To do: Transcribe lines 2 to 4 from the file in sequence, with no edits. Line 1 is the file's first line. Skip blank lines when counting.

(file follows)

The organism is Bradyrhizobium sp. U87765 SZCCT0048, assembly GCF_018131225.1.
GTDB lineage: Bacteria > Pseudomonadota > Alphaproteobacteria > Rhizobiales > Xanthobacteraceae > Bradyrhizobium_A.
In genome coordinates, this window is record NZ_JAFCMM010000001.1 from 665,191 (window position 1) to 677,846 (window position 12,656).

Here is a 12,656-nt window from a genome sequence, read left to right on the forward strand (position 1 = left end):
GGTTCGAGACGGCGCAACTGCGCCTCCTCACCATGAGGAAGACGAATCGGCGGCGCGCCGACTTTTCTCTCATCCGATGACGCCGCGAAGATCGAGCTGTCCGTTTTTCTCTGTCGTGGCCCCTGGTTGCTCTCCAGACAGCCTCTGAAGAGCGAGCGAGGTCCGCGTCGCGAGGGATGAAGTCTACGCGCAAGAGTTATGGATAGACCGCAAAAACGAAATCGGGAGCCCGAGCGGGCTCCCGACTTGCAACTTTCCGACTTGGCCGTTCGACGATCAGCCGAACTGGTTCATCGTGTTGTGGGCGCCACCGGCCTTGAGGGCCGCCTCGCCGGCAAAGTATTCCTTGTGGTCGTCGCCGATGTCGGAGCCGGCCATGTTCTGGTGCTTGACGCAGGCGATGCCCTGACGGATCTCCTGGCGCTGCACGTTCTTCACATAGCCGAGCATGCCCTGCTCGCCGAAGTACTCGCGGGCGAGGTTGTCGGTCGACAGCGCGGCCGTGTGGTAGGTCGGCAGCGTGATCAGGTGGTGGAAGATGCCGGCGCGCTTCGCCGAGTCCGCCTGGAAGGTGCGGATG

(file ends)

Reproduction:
GTDB lineage: Bacteria > Pseudomonadota > Alphaproteobacteria > Rhizobiales > Xanthobacteraceae > Bradyrhizobium_A.
In genome coordinates, this window is record NZ_JAFCMM010000001.1 from 665,191 (window position 1) to 677,846 (window position 12,656).

Here is a 12,656-nt window from a genome sequence, read left to right on the forward strand (position 1 = left end):